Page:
“What we have found in clinical trials, involving both healthy individuals and individuals with disease, is that drinking around a litre of silicon-rich mineral water every day can speed up the removal of toxic aluminium from the body via the kidneys and ultimately urine. In fact, our studies showed that individuals experienced significant reductions in their body burden of aluminium, including falls of up to 70% in one case, over a 12-week period.” 


         “Silicon-rich mineral waters help to remove aluminium from the body because they are rich in soluble silicon or silicic acid. This form of silicon immediately follows water molecules through the gut wall and into the bloodstream where it forms a complex with aluminium called an hydroxyaluminosilicate. This form of aluminium can be easily filtered from the blood by the kidney. Hence, silicon-rich mineral waters increase the excretion of aluminium in the urine” (4). 


         “The women with Alzheimer’s disease were 2.7 times more likely to have daily silica intake considerably lower than those without Alzheimer’s disease, the researchers found. They suggest that silica is a “natural antidote” to aluminium, which has been linked to the formation of so-called senile plaques in the brain” (5). 



        In most developed countries (including UK and US) the average person ingests only between 20 to 60 milligrams of silica per day, depending upon their diet. On the other hand, studies have shown that people who have supplemented with silica at 375 mg per day, had good results in maintaining and regaining their health proving that the intake of 20 to 60 milligrams per day is far from being adequate. It is therefore suggested that daily silica supplementation may be very beneficial.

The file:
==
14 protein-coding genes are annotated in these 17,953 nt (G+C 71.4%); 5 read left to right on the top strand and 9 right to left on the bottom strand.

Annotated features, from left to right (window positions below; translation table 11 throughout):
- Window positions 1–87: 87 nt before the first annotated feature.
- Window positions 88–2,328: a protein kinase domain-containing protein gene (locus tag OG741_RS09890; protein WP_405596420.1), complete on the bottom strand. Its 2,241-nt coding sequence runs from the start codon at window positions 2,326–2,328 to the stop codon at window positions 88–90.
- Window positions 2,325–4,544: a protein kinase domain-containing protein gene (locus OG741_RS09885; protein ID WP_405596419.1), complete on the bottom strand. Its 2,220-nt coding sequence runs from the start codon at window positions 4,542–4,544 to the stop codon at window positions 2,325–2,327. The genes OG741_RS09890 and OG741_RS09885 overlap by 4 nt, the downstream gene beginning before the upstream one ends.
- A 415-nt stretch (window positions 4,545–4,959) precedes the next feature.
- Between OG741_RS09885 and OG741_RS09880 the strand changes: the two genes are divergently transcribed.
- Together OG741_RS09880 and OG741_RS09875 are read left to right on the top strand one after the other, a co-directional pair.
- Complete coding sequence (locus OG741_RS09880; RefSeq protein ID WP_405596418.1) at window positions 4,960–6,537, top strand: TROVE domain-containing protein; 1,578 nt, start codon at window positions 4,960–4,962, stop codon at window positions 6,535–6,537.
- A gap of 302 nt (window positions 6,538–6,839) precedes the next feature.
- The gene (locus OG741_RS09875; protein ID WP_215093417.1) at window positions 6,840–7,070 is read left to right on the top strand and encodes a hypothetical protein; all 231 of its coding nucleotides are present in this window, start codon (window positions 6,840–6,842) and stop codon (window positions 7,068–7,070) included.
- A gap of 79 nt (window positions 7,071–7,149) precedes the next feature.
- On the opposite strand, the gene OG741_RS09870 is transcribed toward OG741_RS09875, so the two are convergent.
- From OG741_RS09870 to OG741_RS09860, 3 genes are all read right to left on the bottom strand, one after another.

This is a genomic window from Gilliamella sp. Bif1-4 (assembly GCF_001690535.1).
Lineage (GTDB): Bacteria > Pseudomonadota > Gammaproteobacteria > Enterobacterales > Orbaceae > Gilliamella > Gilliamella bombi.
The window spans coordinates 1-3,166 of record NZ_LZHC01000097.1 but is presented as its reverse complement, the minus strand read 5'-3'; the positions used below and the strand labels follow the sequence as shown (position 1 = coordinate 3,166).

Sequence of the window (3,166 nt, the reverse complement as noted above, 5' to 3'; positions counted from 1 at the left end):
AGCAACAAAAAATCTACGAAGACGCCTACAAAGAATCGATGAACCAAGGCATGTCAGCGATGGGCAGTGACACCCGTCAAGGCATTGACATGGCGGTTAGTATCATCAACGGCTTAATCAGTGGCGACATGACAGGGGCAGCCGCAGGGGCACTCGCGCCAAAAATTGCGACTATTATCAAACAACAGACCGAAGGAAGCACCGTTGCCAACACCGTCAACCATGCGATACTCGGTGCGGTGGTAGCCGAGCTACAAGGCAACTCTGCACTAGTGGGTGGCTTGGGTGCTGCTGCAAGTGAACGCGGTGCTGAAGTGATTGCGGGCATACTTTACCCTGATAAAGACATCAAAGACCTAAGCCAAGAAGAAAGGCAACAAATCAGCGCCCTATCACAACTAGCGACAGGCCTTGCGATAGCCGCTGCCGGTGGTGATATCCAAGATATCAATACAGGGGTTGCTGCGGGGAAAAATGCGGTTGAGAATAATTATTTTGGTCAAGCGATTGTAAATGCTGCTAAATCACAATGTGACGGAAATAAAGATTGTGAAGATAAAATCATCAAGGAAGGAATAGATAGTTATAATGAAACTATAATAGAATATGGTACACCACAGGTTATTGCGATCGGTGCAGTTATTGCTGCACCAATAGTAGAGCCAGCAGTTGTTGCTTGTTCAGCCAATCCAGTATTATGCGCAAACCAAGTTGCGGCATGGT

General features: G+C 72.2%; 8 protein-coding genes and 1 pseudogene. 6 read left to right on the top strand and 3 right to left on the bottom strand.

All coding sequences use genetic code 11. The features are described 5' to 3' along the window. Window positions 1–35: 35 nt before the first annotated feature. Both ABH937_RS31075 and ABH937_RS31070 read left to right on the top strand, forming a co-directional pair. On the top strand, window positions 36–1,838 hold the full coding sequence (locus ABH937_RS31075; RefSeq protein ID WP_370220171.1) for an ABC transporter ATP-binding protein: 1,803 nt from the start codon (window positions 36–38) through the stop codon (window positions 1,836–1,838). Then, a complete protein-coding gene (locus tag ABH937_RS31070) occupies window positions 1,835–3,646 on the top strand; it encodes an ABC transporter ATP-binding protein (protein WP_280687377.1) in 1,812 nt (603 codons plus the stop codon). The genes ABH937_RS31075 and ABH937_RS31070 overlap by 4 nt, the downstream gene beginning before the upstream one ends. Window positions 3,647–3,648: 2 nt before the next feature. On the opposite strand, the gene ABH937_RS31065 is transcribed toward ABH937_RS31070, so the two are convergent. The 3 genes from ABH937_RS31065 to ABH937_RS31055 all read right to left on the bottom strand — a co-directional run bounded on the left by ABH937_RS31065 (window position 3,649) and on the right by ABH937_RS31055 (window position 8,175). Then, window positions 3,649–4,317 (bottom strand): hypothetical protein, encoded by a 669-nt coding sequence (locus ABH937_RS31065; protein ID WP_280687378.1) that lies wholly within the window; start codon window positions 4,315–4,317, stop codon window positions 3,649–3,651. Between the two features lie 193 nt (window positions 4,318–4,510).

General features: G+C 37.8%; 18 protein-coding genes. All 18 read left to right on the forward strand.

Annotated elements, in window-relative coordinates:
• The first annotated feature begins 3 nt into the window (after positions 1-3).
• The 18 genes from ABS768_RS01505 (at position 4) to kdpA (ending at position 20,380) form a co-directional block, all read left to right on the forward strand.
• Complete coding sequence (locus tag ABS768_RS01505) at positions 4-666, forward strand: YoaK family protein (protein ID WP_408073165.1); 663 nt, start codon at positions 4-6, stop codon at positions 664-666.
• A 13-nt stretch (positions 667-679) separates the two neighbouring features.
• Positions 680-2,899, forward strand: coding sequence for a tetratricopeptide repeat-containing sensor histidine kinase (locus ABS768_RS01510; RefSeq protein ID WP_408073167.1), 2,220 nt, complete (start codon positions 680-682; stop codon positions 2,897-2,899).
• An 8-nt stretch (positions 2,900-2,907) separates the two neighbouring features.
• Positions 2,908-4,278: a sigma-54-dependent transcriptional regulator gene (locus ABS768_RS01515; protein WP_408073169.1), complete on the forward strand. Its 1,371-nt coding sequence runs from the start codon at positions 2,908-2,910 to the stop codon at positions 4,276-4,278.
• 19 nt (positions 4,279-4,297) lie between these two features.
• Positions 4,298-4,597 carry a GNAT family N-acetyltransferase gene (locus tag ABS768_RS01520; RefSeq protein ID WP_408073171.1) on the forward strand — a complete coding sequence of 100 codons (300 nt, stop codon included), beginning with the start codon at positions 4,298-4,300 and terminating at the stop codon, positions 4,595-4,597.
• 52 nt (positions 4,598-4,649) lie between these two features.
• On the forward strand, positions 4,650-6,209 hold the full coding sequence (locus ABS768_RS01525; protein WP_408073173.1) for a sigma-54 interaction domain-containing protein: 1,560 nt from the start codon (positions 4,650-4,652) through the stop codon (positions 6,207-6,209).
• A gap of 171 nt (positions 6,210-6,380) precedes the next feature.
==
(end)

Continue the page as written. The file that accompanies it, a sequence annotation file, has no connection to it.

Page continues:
Although silica is the second most prevalent element on earth there is a need to supplement with for the following reasons: First, as we age, our body retains less and less silica. Secondly, silica does not seem to occur in sufficient amounts in the foods we consume, especially when we consume mostly refined products and avoid foods such as whole oats, millet, or barley. Refined and processed products have very little or no silica. As we get older, we need more silica to stay healthy, and it looks like we don’t get enough of it from dietary sources and water. For this reason, supplementation seems to be a reasonable solution.